Build a DIY Catapult for DOE (Design of Experiments), part 1
by Matthew Barsalou, guest blogger
I needed to find a way to perform experiments to practice using design of experiments (DOE), so I built a simple do-it-yourself (DIY) catapult. The basic plan for the catapult is based on the table-top troll catapult from http://www.stormthecastle.com/catapult/how-to-build-a-catapult.htm.
My catapult is not as attractive as the troll catapult; my goal was to build a catapult with multiple adjustable factors—and not to lay siege to a castle—so I don’t mind the rough appearance of my catapult.
The frame consists of two pieces of 40 cm x 4 cm x 2 cm wood, two pieces of 24 cm x 4 cm x 2 cm wood, and eight pieces of 20 cm x 4 cm x 2 cm wood. I could have used other dimensions. The shorter pieces are 50% the length of the long pieces; however, if you use other dimensions, be sure that the wood is thick enough to avoid breaking under the stress of a launch. The catapult arm is made of a 45 cm x 2 cm x 2 cm piece of wood. I could have used a thicker piece for the catapult arm, but wanted something light. Also needed are 16 wood screws. The four screws used to hold the supports to the base must be flathead so the catapult's wooden bottom can sit flat.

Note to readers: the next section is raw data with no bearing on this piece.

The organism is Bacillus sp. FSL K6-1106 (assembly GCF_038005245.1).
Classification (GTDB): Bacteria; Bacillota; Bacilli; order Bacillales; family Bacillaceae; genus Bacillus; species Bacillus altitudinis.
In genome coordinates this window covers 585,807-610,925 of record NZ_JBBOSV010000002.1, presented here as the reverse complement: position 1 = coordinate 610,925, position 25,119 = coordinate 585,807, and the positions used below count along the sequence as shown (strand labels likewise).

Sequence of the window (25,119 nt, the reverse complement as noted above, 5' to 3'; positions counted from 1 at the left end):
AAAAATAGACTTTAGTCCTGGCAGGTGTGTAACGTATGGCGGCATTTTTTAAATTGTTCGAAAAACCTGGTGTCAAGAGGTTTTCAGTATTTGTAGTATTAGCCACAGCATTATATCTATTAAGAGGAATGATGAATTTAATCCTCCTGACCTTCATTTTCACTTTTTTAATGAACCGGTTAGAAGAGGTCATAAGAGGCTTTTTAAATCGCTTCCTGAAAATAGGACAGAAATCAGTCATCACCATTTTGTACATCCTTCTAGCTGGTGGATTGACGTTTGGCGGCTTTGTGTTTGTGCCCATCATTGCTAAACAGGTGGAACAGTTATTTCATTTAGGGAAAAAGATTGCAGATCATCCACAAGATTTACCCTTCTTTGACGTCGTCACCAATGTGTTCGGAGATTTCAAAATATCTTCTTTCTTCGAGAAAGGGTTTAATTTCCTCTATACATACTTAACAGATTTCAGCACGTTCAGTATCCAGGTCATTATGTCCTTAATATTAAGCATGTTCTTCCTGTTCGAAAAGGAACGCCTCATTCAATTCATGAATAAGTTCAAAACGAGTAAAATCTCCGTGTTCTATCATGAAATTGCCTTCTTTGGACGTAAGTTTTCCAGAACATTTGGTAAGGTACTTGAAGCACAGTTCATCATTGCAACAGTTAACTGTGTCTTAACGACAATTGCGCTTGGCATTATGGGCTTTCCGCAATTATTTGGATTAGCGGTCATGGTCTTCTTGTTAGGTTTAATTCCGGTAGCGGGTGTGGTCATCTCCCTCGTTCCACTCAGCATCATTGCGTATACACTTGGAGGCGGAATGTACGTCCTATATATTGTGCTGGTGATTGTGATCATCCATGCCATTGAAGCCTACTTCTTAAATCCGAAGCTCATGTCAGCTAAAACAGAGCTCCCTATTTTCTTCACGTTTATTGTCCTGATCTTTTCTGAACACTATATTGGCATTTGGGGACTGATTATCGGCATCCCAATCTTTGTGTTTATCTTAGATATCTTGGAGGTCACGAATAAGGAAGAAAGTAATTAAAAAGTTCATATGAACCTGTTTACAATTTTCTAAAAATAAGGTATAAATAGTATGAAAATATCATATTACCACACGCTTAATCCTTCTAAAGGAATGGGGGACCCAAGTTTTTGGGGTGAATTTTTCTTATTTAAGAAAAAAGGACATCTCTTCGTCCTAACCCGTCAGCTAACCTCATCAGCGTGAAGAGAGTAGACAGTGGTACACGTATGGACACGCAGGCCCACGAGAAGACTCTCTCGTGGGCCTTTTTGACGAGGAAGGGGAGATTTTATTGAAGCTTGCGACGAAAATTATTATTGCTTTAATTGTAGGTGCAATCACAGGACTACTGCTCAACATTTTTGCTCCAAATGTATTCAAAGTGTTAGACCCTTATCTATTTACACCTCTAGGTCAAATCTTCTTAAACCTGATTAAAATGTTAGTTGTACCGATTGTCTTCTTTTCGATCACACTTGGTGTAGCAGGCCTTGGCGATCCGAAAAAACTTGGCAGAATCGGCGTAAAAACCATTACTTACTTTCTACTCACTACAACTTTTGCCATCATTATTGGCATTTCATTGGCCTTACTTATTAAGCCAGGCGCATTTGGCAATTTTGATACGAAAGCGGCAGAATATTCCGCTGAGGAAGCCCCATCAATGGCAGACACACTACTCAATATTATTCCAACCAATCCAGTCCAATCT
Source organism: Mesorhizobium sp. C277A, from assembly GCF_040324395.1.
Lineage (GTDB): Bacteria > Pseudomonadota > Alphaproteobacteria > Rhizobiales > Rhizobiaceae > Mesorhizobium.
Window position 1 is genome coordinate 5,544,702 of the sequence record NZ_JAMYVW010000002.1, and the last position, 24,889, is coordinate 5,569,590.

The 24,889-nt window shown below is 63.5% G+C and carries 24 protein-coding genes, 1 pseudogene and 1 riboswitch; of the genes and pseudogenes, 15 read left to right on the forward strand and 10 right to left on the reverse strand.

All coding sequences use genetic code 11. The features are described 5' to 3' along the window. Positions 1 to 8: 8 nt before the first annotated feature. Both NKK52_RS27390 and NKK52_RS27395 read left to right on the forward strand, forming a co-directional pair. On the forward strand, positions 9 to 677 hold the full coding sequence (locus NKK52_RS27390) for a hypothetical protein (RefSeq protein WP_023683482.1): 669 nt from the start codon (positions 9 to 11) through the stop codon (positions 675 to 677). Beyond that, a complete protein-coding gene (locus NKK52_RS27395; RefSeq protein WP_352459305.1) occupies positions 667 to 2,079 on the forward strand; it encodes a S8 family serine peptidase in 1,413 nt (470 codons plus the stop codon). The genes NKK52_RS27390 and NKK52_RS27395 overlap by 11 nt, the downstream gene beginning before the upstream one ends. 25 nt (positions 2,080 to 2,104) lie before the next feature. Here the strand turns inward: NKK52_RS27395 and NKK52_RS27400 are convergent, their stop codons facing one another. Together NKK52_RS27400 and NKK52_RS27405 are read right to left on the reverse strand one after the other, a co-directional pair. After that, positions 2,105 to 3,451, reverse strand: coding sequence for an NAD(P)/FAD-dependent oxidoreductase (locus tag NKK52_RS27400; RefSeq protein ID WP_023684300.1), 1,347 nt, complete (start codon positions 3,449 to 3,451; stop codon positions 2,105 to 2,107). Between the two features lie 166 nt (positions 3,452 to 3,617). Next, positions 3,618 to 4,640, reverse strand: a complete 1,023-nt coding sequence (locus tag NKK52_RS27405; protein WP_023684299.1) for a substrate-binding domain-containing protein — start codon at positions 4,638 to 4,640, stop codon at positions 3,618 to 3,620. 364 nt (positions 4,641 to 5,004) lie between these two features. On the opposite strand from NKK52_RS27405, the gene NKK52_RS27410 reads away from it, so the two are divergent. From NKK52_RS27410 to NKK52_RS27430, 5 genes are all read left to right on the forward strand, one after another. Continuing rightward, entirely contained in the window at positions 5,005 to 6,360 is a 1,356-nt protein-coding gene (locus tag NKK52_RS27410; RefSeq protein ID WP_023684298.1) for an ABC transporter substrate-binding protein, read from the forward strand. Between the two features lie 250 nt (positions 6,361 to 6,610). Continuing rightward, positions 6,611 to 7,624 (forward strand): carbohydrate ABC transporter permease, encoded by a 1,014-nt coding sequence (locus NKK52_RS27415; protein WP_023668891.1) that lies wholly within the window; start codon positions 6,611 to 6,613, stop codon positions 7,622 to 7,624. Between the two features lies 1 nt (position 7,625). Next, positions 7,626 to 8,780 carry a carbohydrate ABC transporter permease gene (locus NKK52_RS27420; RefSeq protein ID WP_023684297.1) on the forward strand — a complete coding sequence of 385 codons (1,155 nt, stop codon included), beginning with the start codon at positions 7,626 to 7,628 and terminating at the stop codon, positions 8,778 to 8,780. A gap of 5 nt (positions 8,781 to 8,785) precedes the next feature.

I used eighteen small screw eyes to add adjustability and four screw hooks to attach the rubber bands that power the catapult arm. The rubber bands are heavy rubber bands intended for model building, although regular rubber bands could work with a smaller catapult. I used 60 mm diameter, 100 mm diameter and 130 mm diameter rubber bands. The catapult cup can be an actual small cup; I used the bottom of a small plastic bottle.
For projectiles, I could have used small balls—but I wanted a projectile that would not roll or slide much after landing, so I used three small bags of rice as the projectiles. I also used a metal rod cut into pieces for the pivot point on the catapult arm and for the rubber band guides, arm stoppers and arm starting points.
The dimensions can be modified as needed. For example, two pieces of 1” x 2” x 15.75” wood, two pieces of 1” x 2” x 9.5” wood, eight pieces of 1” x 2” x 8” and one piece of 1” x 2” x 18” wood could be used to build the catapult using standard sizes. The catapult can also be scaled-up or scaled-down; just be sure it is wide enough so that it will not tip over.
Here is the right-side view of the catapult, without the catapult arm:
This is the view from the front, again without the catapult arm:
This is the right-side view of the catapult arm:
And this is what the completed catapult looks like:
Now that my catapult is built, I have one last step to complete: to find the optimal catapult setting using DOE, which I'll do with Minitab Statistical Software in my next post.
If you want to build your own, here are my plans and instructions for the DIY DOE Catapult in a PDF document.
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